"I was reading a pamphlet about the Palisades Interstate Park and one sentence jumped out at me," said Treanor, who has made documentaries about the environment, women's issues, and peace over the years. "It said that the Palisades [had been] blasted by quarry companies in order to use the rock to build streets, but that the New Jersey Federation of Woman's Clubs fought that and saved the Palisades. That was all I needed to know."
Treanor was instantly drawn to the story and needed to know more. So she headed out on a mission to learn as much as she could about the impact women had on saving the Palisades.
Sure enough, in 1895, the Palisades were being blasted with newly invented dynamite to produce rock that was being sold by the quarry companies to municipalities to build city streets.
"The quarry companies would then collect the rock and pulverize it," Treanor said. "But the blasting was noticed on both sides of the Hudson River and everyone was upset about it. They could hear the blasting and see the rocks falling."
Two women, Elizabeth Vermilye and Cecelia Gaines Holland, took up the crusade to stop the blasting and the destruction of the Palisades. Both women were members of the Woman's Club of Englewood and they waged an all-out campaign to put an end to the destruction.
"They sent out notices to every single Woman's Club in New Jersey," Treanor said. "Soon, the New Jersey Federation of Woman's Clubs decided to take on this issue. The women kept at it for five years."
In 1900, both Vermilye and Gaines Holland were appointed to a special commission by then New Jersey Gov.
Foster Voorhees to preserve the beauty of the Palisades. All of this took place before women had the right to vote. "The New Jersey Federation of Woman's Clubs decided that they could stop the destruction by buying out the quarry companies," Treanor said. "They got state money from both New York and New Jersey."
Eventually, the famed millionaire businessman John Pierpont Morgan, also known as simply J.P. Morgan, contributed the remaining amount of funding the women needed for their purposes.
"He donated the rest of the money needed to buy them out," said Treanor, who did years of research on the project. "It's a little-known story, but I couldn't resist telling it. I grew up in Teaneck and as a kid, I used to climb all over the rocks on the Palisades. Later, I went to college at the College of Mt. St. Vincent and then used to look out the windows all the time and see the Palisades."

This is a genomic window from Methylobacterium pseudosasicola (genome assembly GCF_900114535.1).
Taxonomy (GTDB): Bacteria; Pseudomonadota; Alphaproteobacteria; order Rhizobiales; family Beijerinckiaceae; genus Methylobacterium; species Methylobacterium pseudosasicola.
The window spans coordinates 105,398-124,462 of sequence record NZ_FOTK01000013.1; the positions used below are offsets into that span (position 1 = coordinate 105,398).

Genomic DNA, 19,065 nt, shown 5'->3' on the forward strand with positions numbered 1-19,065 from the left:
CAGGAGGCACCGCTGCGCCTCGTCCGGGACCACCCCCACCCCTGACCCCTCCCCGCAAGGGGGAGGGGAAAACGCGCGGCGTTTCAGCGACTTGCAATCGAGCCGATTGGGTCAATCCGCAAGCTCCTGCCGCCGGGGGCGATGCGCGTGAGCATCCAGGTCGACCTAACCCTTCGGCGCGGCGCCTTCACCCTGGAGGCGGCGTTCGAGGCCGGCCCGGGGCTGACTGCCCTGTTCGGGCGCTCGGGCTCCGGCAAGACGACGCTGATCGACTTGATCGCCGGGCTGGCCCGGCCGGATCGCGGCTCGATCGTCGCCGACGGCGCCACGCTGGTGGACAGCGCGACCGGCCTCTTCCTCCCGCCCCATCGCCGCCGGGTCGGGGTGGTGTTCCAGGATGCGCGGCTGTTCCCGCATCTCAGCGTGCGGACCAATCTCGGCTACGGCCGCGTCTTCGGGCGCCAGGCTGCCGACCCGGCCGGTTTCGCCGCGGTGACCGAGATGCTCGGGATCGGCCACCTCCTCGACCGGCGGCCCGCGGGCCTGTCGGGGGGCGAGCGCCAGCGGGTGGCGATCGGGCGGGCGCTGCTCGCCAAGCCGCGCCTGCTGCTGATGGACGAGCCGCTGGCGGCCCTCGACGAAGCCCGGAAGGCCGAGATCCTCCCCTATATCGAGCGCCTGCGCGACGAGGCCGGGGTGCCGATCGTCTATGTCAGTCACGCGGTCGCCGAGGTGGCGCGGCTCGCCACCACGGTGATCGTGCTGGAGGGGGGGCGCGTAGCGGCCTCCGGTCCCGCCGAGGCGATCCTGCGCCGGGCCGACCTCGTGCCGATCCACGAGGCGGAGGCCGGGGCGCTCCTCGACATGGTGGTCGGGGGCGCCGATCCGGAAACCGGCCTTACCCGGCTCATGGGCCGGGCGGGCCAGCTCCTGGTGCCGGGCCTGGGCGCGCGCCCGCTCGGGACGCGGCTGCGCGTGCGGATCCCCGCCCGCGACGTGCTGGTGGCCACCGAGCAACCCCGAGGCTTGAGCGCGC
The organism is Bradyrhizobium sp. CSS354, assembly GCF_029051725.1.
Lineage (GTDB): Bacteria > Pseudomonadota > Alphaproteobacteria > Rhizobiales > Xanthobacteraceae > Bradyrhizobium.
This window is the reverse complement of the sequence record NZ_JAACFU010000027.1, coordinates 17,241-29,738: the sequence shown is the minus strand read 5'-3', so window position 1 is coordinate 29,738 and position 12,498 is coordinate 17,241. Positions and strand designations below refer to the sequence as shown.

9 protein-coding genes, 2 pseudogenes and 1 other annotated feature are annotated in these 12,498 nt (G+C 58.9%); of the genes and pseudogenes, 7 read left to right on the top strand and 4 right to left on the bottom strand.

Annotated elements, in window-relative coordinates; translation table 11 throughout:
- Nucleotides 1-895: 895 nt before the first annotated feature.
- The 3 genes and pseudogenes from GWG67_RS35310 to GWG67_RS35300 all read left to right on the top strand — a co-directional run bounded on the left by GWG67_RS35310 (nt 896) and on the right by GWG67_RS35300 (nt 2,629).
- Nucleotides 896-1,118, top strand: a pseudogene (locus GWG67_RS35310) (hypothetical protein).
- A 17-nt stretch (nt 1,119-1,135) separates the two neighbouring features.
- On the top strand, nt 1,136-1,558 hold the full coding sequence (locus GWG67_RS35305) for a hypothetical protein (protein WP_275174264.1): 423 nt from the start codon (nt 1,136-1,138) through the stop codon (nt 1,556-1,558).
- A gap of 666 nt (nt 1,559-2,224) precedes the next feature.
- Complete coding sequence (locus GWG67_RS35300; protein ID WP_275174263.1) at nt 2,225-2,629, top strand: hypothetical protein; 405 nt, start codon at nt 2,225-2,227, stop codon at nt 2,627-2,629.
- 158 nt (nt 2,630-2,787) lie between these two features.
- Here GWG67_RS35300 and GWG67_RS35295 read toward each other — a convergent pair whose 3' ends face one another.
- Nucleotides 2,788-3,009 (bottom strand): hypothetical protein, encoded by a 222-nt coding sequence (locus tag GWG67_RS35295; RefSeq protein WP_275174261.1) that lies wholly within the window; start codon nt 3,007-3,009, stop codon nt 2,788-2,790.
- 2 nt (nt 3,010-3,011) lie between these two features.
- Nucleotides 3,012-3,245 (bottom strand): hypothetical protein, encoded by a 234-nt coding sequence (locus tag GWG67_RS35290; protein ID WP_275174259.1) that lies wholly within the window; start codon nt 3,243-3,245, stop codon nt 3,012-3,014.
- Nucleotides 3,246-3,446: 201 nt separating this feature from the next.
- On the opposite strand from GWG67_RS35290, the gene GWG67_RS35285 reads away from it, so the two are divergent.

Her love of the story and the area resulted in producing a documentary entitled "Saving the Palisades," which she will show at the Weehawken Free Public Library this Monday night at 7:30 p.m.
The viewing of the documentary, sponsored by The Woman's Club of North Hudson, is being held in conjunction with the New Jersey State Federation of Woman's Clubs' membership week, which is being held from Nov. 16 to Nov. 23.
Admission to the viewing is free, and everyone is invited to attend. Treanor will be on hand to discuss the film, as well as her sequel, "Preserving the Palisades: A National Treasure," which is currently in production.
In that film, Treanor will feature the efforts of J.D. Rockefeller, who bought all of the property north of the George Washington Bridge to insure that no development would occur in the area.
Treanor hopes to have both films aired on PBS in the near future. P.Q. Productions, based in Waldwick, is aiding Treanor with the efforts to produce the films. The funding has come from the New Jersey Historical Commission. Marie Alberian, who is co-president of the North Hudson Woman's Club along with Ruth Elsasser, is excited to have Treanor and her film come to the library.
"I think it should be very interesting," Alberian said. "I know that there are a lot of people who have an interest in the history of the Palisades. Many people don't have a concept on how the Palisades were preserved and the role that the New Jersey Federation of Woman's Clubs had. Our club wasn't in existence at the time [founded in 1919], but our club became very active in protecting the Palisades. We're the only community to have zoning that prohibits development 50 feet from the base of the cliffs. We have a concern for the preservation of the Palisades."
Alberian said that she has a letter from the North Hudson Woman's Club dating back to 1930 which requests the Hudson County Board of Freeholders to preserve the Palisades, because of the pending construction of the Lincoln Tunnel.
"I think people would be interested to know that women were the instigators behind saving the Palisades," Alberian said. "It was a group of women volunteers that got things done. It's the same way now. We need women to volunteer their time. We can't do things on our own. Our club has done a lot of good things since 1919. Ruth and I put a lot of the emphasis on conservation, but there are other charitable works we are involved in."
Treanor said that through her copious research, utilizing the New Jersey Federation's archives at Douglass College on the campus of Rutgers University, she found that there is a monument, dedicated in 1929, on the Palisades in Alpine.
"It's the women's monument, honoring the work of the women who truly saved the Palisades," Treanor said. "It resembles a watch tower. It's really magnificent."
And it's a story that is seldom told, until her film, which should be a must for all seeking historical perspectives.